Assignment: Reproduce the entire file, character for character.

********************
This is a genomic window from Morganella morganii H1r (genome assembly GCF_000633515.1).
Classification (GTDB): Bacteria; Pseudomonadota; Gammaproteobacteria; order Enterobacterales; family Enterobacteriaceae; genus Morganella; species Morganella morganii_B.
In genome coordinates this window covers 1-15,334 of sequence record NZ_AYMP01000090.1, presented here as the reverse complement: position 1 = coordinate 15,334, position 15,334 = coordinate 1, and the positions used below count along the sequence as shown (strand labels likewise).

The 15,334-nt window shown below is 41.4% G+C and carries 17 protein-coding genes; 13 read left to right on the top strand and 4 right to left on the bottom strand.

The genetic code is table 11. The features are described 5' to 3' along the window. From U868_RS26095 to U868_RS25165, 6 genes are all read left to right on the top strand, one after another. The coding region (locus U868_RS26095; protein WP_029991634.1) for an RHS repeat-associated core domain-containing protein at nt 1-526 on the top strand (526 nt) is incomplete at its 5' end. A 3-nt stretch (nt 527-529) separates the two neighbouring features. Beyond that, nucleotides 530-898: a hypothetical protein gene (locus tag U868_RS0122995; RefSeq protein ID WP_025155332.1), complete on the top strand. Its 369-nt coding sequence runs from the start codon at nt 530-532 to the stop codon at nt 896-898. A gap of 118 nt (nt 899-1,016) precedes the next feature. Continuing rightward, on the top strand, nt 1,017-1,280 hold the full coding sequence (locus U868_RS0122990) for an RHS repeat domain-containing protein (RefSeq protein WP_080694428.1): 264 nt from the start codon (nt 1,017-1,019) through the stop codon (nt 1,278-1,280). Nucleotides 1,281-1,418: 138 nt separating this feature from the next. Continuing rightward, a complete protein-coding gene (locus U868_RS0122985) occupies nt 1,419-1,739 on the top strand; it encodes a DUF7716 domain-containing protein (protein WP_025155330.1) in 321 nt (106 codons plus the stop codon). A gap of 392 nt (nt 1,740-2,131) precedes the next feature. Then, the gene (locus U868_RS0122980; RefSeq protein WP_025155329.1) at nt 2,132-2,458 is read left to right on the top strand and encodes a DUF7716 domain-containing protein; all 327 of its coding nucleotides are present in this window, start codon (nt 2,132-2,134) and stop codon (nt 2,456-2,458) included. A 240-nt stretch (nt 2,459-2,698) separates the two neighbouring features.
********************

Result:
This is a genomic window from Morganella morganii H1r (genome assembly GCF_000633515.1).
Classification (GTDB): Bacteria; Pseudomonadota; Gammaproteobacteria; order Enterobacterales; family Enterobacteriaceae; genus Morganella; species Morganella morganii_B.
In genome coordinates this window covers 1-15,334 of sequence record NZ_AYMP01000090.1, presented here as the reverse complement: position 1 = coordinate 15,334, position 15,334 = coordinate 1, and the positions used below count along the sequence as shown (strand labels likewise).

The 15,334-nt window shown below is 41.4% G+C and carries 17 protein-coding genes; 13 read left to right on the top strand and 4 right to left on the bottom strand.

The genetic code is table 11. The features are described 5' to 3' along the window. From U868_RS26095 to U868_RS25165, 6 genes are all read left to right on the top strand, one after another. The coding region (locus U868_RS26095; protein WP_029991634.1) for an RHS repeat-associated core domain-containing protein at nt 1-526 on the top strand (526 nt) is incomplete at its 5' end. A 3-nt stretch (nt 527-529) separates the two neighbouring features. Beyond that, nucleotides 530-898: a hypothetical protein gene (locus tag U868_RS0122995; RefSeq protein ID WP_025155332.1), complete on the top strand. Its 369-nt coding sequence runs from the start codon at nt 530-532 to the stop codon at nt 896-898. A gap of 118 nt (nt 899-1,016) precedes the next feature. Continuing rightward, on the top strand, nt 1,017-1,280 hold the full coding sequence (locus U868_RS0122990) for an RHS repeat domain-containing protein (RefSeq protein WP_080694428.1): 264 nt from the start codon (nt 1,017-1,019) through the stop codon (nt 1,278-1,280). Nucleotides 1,281-1,418: 138 nt separating this feature from the next. Continuing rightward, a complete protein-coding gene (locus U868_RS0122985) occupies nt 1,419-1,739 on the top strand; it encodes a DUF7716 domain-containing protein (protein WP_025155330.1) in 321 nt (106 codons plus the stop codon). A gap of 392 nt (nt 1,740-2,131) precedes the next feature. Then, the gene (locus U868_RS0122980; RefSeq protein WP_025155329.1) at nt 2,132-2,458 is read left to right on the top strand and encodes a DUF7716 domain-containing protein; all 327 of its coding nucleotides are present in this window, start codon (nt 2,132-2,134) and stop codon (nt 2,456-2,458) included. A 240-nt stretch (nt 2,459-2,698) separates the two neighbouring features.